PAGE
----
What is the oldest known song

Spiritual song (Middle Ages)

The Freising Petruslied. The Genesis commentary by Hrabanus Maurus (d. 856) ends on the page. At the bottom of the page is the Peter's song as an addendum. "Neumes" are written above the lines of text, indicating the course of the melody. (BSB Clm 6260, fol.158v)
The oldest testimony for "Christ is erupt" in a Salzburg manuscript around 1180/90. It is about the "Liber Ordinarius" of the Salzburg Cathedral, i.e. the order of worship. Only the beginning (incipit) of the song (with neumes) is recorded, preceded by the word "populus" (people) as a reference to the performer. (Salzburg University Library, M II 6, fol.67r)
Transcription of the Peter song. (Prof. Thomas Frenz, University of Passau)

by Johannes Janota

Medieval sacred songs are vernacular chants that were sung during worship or devotions, but without having a permanent place in the Latin liturgy. They were typically heard at sermons, on pilgrimages or at special devotions in the Christmas and Easter festivities. Since they often end with an Eleison acclamation, sacred songs are also referred to as "leis". The oldest known example of a sacred song from Bavaria is the Freising Petruslied (10th century). "Christ is risen" (12th century) and "Now we ask the Holy Spirit" are also attested early on.

Definition of terms

The terminology of the term "spiritual song" is largely open. Only the religious topic and the verifiable song performance (as opposed to reading poetry) show up as fixed constituents. But even when performing the song, a distinction must be made between solo, congregational and choral songs, and between singing and polyphonic singing. As a rule, the term is also used to distinguish vernacular from Latin liturgical and extra-liturgical spiritual chant. In addition, the sacred song encompasses a wide range of types, from private piety to liturgy, from the hymns of ecclesiastical and non-ecclesiastical communities to the repertoire of parishes.

For the Middle Ages, the term "Spiritual Song" is mainly used for the vernacular unanimous song that was sung by the congregation or a choir during the Mass liturgy, at church celebrations (such as during Easter vigilance) or at devotions (such as pilgrimages). These sacred songs had no liturgical function within the basically Latin liturgy in the strict sense. However, they formed a tradition that after the Reformation - with the exception of the Catholic Church - culminated in the liturgical constitutive hymn. A large number of sacred songs from church communities (orders) and non-church communities (court societies, civic educated classes, Meistersinger societies) are grouped around this core, all of which served to cultivate private (but partly publicly staged) piety. In accordance with this finding, the following overview focuses on the unanimous vernacular parish and choir songs of the Middle Ages from the context of the liturgy, church celebrations and devotions.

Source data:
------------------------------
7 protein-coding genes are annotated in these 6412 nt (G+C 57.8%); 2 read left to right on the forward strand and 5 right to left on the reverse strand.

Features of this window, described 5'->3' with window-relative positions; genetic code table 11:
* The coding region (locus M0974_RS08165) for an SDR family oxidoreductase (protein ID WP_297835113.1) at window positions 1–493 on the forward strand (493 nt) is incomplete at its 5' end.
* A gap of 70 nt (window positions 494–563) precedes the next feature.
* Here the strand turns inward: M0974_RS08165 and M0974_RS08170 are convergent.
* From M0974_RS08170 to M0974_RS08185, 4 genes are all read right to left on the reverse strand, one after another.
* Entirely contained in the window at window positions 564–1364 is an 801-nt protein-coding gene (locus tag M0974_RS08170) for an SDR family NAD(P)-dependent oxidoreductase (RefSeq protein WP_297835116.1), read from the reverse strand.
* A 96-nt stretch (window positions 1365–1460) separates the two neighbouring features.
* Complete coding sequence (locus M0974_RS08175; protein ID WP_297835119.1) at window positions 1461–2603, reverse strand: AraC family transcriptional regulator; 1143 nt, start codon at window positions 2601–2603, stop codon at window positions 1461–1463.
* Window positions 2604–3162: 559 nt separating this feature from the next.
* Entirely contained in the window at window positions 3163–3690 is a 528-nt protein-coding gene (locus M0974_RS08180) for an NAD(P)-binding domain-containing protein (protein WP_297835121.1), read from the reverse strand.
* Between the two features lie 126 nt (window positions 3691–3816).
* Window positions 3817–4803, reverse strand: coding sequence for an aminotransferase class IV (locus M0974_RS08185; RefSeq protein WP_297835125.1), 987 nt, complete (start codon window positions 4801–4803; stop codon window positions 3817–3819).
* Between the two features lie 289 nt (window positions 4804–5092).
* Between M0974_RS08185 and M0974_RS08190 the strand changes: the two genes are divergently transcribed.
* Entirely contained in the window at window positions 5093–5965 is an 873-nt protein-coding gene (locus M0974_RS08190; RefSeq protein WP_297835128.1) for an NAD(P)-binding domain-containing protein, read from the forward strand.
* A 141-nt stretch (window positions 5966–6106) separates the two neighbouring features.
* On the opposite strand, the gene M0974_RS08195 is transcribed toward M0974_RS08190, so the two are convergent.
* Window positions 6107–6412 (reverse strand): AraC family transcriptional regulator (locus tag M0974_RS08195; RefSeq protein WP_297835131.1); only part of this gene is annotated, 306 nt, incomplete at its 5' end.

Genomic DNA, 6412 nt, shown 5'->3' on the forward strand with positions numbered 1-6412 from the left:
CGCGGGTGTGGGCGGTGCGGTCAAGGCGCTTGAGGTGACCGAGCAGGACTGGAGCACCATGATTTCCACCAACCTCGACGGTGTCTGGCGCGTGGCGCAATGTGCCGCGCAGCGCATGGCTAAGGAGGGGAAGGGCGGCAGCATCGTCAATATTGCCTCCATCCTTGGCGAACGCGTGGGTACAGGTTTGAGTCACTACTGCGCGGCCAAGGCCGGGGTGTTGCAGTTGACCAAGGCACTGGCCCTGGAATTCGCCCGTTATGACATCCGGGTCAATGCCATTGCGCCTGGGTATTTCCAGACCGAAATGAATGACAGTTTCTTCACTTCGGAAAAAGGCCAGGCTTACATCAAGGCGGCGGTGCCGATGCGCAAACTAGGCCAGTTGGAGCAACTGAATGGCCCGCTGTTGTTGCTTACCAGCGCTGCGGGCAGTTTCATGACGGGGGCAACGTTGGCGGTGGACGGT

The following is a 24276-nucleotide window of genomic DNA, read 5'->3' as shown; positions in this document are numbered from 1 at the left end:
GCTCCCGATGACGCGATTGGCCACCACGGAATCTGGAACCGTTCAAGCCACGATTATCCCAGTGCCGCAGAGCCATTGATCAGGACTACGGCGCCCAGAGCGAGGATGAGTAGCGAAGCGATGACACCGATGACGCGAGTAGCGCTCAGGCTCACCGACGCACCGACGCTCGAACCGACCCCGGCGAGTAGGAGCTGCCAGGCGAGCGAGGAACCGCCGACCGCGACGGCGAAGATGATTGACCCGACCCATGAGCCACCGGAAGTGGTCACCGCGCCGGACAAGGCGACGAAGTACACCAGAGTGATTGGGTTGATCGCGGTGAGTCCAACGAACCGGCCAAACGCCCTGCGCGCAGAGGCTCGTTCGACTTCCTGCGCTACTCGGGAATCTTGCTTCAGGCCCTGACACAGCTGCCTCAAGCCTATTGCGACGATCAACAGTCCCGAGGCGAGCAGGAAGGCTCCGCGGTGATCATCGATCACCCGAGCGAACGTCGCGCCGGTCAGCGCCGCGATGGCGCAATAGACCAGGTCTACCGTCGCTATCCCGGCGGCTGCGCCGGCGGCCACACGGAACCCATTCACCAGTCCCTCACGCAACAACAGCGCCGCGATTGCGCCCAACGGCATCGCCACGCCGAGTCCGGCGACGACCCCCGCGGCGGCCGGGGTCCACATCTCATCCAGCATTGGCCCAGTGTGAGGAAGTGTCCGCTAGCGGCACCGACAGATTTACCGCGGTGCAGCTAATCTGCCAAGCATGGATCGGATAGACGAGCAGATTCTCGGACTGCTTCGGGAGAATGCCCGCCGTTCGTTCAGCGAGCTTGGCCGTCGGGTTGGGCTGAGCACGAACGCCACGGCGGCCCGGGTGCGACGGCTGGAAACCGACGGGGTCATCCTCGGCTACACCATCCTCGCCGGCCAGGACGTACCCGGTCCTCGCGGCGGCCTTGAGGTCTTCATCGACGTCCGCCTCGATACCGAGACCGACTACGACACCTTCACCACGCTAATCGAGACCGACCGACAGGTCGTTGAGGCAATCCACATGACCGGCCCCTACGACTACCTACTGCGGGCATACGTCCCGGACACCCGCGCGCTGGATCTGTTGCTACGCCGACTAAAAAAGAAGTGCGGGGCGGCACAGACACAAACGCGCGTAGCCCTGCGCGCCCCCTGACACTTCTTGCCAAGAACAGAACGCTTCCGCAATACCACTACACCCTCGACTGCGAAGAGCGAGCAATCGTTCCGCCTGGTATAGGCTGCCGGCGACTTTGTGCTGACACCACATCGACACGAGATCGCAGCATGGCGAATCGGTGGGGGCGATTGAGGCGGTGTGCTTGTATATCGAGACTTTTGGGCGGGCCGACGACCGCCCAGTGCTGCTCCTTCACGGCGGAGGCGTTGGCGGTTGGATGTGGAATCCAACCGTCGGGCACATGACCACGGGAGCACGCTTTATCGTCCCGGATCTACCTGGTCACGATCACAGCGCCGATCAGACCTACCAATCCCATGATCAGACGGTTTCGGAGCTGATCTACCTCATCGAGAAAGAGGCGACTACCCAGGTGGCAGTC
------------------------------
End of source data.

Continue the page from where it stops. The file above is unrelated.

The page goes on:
Baiern (which also included the Archbishopric of Salzburg at the time) made a not insignificant contribution to the establishment and development of this tradition. This can be seen in the high number of first documents for the medieval sacred song, on which the following overview focuses. Franconia and Swabia, on the other hand, are more receptive in this area. It is difficult to assess whether this fact can only be traced back to the coincidences of tradition. At least different pastoral ambitions of individual orders and the dioceses were behind this striking finding.